Thursday likes to say that they use the best materials and collaborate with the best tanneries so let’s test that claim. These boots have brown Thursday Chrome leather which is made in Mexico by the Le Farc tannery. It’s name and characteristics do not attempt to hide the fact that this leather is similar to Horween Chromexcel. Like CXL, it is combination tanned, meaning that it is both chrome and vegetable tanned. Also just like CXL, it is a pull up leather stuffed with oils and waxes so the leather lightens up as you pull on it or bend it. If you know me, you know that I do not like Chromexcel and believe it to be heavily overrated, but I do respect that good examples of it are objectively high quality leather.
Thursday Chrome feels like a knockoff… which is probably because it is. It shares the plain look of CXL with little depth of color, essentially no grain, and nothing very interesting about it in my view. You can tell it isn’t dry and you can tell it isn’t that terrible ‘genuine leather,’ but that’s about it. It has a sort of shine that CXL has, but it’s not that healthy, rich sheen that better leathers have. Pull up leathers tend to scuff and scrape easily and this is no exception, but the scuffs and scrapes reveal a dry looking leather beneath the surface while CXL just scuffs easily. Worse than this is the way the leather has creased. It reminds me of my terrible old Johnston and Murphy dress shoes. The wrinkles appear cheap and cracked, not like grain that is developing. Overall, this leather is the worst I have experienced on a pair of stitchdown or welted footwear and is quite disappointing. With that said, this is definitely better leather than cheap fashion boots and I have not yet compared this leather with what is offered by other brands in the $200 range, so this may stack up well against those leathers.
The laces and the eyelets are fine. They’re nothing to write home about and the laces aren’t as nice as any other examples I have, but they are acceptable for this price point. Thursday likes to tout the fact that they line their boots, but I don’t really understand this. The lining itself feel fairly cheap and plasticy, just about on par with the lining on my Urban Shepherd boots. It’s not even close to the level of the leather lining in higher end boots such as Motor, Carmina, and Viberg.
On a personal note, I don’t really get why lower end brands like to line their boots so often. To me, it makes absolutely no difference for casual boots in terms of comfort and is certainly not an indicator of higher quality.Of course, all of this has so far been written from a boot enthusiast perspective. If you are not one of those weirdos like me, you will probably be happy with the quality of the upper materials on these boots. They are definitely a lot better than what you get from Aldo, Topman, etc. Just know that there are much better materials out there that you can experience. I would have preferred if Thursday didn’t line the boots and put that saved money toward the upper leather.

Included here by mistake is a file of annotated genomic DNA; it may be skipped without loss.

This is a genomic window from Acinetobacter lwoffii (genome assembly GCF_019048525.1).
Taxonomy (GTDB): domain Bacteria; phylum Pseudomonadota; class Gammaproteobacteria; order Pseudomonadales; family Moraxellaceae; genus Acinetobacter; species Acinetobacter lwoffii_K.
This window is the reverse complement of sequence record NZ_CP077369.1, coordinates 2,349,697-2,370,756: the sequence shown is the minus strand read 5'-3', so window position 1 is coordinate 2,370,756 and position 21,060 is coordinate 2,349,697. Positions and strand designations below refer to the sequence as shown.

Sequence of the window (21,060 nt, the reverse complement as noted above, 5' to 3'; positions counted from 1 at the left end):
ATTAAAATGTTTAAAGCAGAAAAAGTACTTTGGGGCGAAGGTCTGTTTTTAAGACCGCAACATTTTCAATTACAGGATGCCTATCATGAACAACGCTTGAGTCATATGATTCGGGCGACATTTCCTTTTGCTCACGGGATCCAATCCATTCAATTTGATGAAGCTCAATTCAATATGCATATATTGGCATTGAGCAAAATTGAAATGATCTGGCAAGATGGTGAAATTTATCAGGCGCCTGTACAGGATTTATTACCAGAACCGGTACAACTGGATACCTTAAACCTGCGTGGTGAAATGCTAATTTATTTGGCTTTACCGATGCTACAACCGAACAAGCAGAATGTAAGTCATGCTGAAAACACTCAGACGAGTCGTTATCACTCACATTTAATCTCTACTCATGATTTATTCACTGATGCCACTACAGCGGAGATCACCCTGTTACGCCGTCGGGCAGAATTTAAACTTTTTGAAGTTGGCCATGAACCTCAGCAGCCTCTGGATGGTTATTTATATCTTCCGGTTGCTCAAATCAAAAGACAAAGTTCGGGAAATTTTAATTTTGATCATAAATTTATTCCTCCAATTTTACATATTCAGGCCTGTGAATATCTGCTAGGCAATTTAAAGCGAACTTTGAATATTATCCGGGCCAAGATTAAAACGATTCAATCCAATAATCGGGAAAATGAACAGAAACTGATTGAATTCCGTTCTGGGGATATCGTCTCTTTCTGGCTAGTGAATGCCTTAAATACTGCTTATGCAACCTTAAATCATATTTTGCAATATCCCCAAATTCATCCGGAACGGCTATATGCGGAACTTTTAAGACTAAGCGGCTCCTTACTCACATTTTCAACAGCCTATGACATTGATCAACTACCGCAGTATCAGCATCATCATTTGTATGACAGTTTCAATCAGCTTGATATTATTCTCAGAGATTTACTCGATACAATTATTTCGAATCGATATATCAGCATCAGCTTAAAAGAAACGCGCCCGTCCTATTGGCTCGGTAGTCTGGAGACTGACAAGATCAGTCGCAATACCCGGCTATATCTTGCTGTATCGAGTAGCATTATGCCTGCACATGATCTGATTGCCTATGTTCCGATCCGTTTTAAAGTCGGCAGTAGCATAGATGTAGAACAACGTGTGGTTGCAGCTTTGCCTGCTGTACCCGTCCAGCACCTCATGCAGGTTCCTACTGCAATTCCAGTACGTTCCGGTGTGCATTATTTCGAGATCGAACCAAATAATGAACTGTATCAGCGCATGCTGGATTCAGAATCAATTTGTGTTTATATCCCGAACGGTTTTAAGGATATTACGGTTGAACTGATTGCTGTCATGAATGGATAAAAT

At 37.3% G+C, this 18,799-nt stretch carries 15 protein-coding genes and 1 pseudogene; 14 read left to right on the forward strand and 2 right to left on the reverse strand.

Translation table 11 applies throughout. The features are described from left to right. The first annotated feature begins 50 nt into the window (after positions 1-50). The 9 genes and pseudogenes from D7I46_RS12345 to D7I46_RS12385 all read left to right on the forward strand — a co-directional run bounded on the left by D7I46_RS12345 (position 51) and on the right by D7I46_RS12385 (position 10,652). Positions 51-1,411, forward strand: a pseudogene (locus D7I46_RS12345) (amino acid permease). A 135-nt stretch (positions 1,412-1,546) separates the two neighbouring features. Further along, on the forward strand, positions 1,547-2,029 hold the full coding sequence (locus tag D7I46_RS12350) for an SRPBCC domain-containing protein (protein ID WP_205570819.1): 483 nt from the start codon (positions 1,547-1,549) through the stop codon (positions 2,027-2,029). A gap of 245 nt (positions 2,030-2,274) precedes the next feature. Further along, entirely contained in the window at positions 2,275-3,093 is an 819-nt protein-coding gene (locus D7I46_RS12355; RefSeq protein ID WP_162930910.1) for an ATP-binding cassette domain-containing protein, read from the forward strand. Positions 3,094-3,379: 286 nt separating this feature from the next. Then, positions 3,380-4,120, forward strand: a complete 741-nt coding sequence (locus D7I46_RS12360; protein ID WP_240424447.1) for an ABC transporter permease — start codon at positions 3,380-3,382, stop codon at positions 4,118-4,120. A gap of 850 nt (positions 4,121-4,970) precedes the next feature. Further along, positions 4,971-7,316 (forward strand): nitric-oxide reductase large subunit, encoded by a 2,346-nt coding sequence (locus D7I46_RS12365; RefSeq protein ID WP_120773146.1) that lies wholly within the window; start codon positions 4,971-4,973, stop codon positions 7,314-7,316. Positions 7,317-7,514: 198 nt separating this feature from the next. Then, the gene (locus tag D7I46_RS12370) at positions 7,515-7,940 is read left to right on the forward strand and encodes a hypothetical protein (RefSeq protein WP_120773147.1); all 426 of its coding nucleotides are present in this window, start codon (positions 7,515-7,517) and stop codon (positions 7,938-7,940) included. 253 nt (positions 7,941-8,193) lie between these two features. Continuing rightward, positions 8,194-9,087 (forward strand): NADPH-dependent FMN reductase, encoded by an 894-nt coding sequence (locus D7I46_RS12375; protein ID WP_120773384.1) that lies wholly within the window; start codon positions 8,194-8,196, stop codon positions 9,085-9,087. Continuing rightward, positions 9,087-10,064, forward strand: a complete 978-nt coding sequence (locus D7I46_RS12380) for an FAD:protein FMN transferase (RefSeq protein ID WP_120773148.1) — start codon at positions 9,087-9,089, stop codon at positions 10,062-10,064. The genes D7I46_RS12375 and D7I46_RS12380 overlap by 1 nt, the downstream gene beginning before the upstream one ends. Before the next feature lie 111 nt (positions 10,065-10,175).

Materials – Sole:
Here is where the Thursday boots differ most drastically from what denim heads and heritage wear enthusiasts are used to. Instead of heavy duty stacks of leather, you get mostly synthetic materials that have trademarked names that nobody understands like Poron and DuraEVA. They do use cork, but it feels like there is less cork here than with my other boots. As a result, these Thursday boots are quite light and flexible from the get go, but they do not have the support and toughness of other boots. Comfort will be discussed in the next section, but I would bet a fairly large amount of money that these materials are cheaper than using high quality leather midsoles, durable shanks, and larger amounts of cork.
*Thursday has contacted me and said that their Poron and DuraEVA materials cost ever so slightly more than the equivalent leather insoles and midsoles and that they do use an integrated steel shank in their insole. Conner from Thursday says he prefers this to leather and many of his customers do too. Thursday also tells me that they use 3-4mm of cork in their boots which they claim is standard for Goodyearwelted boots* I personally do not prefer the synthetic materials to leather, but I am happy to share this information with my readers.
The rubber outsole is a knockoff of a Dainite sole just as the leather is a Chromexcel double. However, this copy is not really an issue. While the Thursday Chrome is Jared Leto to Heath Ledger’s or even Mark Hamill’s Joker, this outsole is more Batfleck to Christian Bale’s Batman.* I can fully understand why a company trying to hit a price point doesn’t want to pay for British made Dainite soles when they can have their own cheaper version. These aren’t terrible, either. They grip pretty well on dry surfaces and have not worn down excessively quickly. It doesn’t rain much in Socal, but Dainite soles are terrible in the wet anyway so I doubt these would be much worse if at all. They are softer than a real Dainite though, but I will say that they’re better than I expected them to be.
*Thursday claims that they are not trying to hit a price point with these soles.*